CINCINNATI -- If he had to grade Cincinnati on its chances of landing Amazon's HQ2, Doug Moormann gives the city a solid "B."
"We can put together a very compelling and competitive application trying to win this project," Moormann said. He's vice president of Development Strategies Group and used to run development for the Cincinnati USA Regional Chamber.
Amazon is asking cities to compete for a $5 billion headquarters operation that could employ 50,000 people with "average annual compensation exceeding $100,000." Cincinnati Mayor John Cranley told CNBC last month that the city will "do whatever it takes" to land the deal; civic leaders from all over the region were working feverishly to meet Amazon's Thursday deadline.
Amazon wants a staggering amount of office space: up to 8 million square feet in a metropolitan area with at least 1 million people.
"We can do that. Is there a way? Absolutely. Is it very evident right now? It's not. What we're looking at is a regional application of trying to win this project," Moormann said.
That includes Northern Kentucky, Cincinnati and even Dayton, Ohio, with a combined 3 million people. The Banks, the Ovation development in Newport and the soon-to-be-vacated Internal Revenue Service center in Covington are some of the possible sites.
Drew Boyd, a professor of marketing and innovation at the University of Cincinnati, said Amazon also needs access to a pool of commercial talent. That's the limitation, Boyd said -- and he thinks Amazon would find a deep well in Cincinnati.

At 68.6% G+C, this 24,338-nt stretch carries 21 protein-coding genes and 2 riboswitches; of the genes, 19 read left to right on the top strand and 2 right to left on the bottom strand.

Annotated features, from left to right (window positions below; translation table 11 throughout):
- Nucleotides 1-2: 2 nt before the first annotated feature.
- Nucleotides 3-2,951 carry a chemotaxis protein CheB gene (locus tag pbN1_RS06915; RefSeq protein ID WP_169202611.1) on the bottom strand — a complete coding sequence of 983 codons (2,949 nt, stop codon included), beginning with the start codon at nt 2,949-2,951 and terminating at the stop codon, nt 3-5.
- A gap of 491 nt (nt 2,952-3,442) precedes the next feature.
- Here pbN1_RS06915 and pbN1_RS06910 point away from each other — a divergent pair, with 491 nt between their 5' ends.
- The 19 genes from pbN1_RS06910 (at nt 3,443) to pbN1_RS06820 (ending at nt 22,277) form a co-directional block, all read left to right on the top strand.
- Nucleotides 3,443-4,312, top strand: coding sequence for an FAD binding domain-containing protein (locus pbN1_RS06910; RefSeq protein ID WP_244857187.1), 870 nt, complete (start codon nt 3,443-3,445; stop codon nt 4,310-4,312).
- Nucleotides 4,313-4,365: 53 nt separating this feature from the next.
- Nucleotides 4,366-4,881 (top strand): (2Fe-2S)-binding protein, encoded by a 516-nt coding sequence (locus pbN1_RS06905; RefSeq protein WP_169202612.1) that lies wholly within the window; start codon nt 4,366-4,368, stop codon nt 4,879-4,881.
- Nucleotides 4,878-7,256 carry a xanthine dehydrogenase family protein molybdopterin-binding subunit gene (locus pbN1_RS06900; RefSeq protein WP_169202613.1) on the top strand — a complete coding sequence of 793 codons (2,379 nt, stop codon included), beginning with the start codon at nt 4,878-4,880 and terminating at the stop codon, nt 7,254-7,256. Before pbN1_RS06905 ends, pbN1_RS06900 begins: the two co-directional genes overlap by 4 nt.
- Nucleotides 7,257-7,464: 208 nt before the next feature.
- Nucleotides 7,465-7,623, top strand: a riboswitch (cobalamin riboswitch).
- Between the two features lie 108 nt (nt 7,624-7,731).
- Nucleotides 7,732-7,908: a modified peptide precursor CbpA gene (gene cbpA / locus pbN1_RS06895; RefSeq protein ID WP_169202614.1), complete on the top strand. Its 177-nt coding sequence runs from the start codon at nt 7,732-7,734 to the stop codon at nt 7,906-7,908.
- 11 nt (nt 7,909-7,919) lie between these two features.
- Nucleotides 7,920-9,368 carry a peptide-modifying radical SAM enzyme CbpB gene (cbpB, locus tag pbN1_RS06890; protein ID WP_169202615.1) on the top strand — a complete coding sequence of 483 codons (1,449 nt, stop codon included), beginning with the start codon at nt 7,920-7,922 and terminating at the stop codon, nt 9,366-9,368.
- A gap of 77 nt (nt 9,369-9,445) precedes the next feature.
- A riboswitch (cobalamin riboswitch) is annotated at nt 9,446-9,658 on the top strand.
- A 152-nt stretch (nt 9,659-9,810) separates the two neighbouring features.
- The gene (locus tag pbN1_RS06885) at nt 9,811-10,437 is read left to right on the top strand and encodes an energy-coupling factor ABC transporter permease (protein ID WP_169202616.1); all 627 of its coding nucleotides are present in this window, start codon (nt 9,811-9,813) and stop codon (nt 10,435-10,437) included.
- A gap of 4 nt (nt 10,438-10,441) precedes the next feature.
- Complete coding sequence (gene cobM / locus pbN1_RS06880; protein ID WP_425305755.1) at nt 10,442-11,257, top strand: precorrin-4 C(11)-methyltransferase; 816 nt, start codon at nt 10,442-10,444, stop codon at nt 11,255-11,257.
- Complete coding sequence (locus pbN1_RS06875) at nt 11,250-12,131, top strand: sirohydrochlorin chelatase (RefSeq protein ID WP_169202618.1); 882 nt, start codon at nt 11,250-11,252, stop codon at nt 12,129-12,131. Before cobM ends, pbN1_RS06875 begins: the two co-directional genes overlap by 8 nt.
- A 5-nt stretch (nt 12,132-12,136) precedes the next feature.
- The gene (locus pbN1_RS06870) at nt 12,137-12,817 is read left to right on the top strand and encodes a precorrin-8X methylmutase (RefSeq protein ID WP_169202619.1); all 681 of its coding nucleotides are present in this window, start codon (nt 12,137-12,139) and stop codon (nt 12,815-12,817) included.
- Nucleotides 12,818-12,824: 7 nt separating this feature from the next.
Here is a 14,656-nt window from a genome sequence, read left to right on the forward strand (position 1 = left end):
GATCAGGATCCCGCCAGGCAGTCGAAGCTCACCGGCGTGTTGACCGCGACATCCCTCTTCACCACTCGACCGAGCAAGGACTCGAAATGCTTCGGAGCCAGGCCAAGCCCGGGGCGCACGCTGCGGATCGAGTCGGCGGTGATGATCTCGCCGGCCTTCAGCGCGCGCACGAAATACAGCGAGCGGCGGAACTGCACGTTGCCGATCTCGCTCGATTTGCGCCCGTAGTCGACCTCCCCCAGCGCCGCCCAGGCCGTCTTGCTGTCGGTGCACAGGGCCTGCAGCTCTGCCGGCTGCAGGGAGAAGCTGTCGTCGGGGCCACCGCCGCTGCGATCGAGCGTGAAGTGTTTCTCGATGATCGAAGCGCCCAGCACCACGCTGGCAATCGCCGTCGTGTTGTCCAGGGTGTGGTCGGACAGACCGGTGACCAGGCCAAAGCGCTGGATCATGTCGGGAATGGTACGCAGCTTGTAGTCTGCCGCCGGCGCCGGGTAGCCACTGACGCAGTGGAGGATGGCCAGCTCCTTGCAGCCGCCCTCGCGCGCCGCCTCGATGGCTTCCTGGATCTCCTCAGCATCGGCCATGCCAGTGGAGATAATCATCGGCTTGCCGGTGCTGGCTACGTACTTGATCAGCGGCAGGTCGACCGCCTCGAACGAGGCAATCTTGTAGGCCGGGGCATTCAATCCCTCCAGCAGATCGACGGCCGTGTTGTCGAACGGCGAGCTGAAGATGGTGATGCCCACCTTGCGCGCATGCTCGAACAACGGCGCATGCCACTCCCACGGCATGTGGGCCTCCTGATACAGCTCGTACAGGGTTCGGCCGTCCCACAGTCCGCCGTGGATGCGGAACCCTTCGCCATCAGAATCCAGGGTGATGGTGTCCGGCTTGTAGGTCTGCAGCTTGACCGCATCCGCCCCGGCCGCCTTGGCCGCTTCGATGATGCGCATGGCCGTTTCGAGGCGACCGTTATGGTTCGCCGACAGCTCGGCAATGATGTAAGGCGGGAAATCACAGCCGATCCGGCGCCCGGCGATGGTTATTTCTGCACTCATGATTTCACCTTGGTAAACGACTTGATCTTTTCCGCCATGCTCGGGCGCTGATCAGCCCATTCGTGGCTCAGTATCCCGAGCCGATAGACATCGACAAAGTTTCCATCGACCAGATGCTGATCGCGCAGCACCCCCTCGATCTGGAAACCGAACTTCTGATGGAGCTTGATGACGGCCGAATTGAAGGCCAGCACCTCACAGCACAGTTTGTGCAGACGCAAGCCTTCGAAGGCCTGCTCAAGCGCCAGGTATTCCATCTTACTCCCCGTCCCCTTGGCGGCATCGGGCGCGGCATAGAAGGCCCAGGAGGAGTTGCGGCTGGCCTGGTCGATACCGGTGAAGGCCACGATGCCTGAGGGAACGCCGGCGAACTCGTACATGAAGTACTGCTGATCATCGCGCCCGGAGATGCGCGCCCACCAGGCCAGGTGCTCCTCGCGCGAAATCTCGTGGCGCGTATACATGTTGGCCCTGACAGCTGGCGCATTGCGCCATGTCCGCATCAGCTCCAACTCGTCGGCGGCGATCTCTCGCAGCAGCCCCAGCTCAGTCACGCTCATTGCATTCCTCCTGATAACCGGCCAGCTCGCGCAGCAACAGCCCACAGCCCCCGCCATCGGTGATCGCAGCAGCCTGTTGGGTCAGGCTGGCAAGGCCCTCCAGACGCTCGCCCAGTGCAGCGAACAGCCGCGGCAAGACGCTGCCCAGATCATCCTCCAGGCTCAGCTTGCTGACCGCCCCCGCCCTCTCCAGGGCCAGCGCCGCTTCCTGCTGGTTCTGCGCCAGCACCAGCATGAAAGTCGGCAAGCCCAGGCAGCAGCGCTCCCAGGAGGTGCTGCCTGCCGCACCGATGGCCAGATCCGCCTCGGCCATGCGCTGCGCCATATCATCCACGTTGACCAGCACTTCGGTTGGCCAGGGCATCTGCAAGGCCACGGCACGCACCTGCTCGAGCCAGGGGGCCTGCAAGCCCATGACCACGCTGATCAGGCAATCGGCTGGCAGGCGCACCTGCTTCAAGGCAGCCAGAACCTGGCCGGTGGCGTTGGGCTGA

"We're the home of modern brand management. We have great companies -- P&G, of course, LPK, Landor, Interbrand -- but we also have marketing management talent. We have digital talent with companies like Possible. We have analytics talent with companies like Nielsen and 84.51," Boyd said.
The Greater Cincinnati region also has several large educational institutions: UC, Xavier University, Northern Kentucky University, Miami University and others.
"A lot of these people are going to relocate, and they're not just going to relocate from places in Ohio or places in the Midwest. Amazon is a brand that will bring people from around the world," Moormann said.
Both he and Boyd said Cincinnati meets Amazon's requirements for being within 30 miles of the population center, having an international airport within a 45-minute drive, proximity to major interstates and access to mass transit, meaning the streetcar and buses.
"I think we have a lot of the assets they're looking for," Moormann said.
Greater Cincinnati's civic leaders have banded together to compete in the past, notably in a failed bid for the Summer Olympics and a successful bid for the World Choir Games. Former councilman Nick Vehr led the efforts on the Olympics in 2000.
It's important to think big, he said.
"That's how a city grows -- that's kind of the energy of a city that you have to show to attract young people, young talent, great companies, and we're doing pretty good at that stuff now," Vehr said.
Greater Cincinnati is competing with dozens of other U.S. cities for Amazon, but it's not known when the company will make its decision.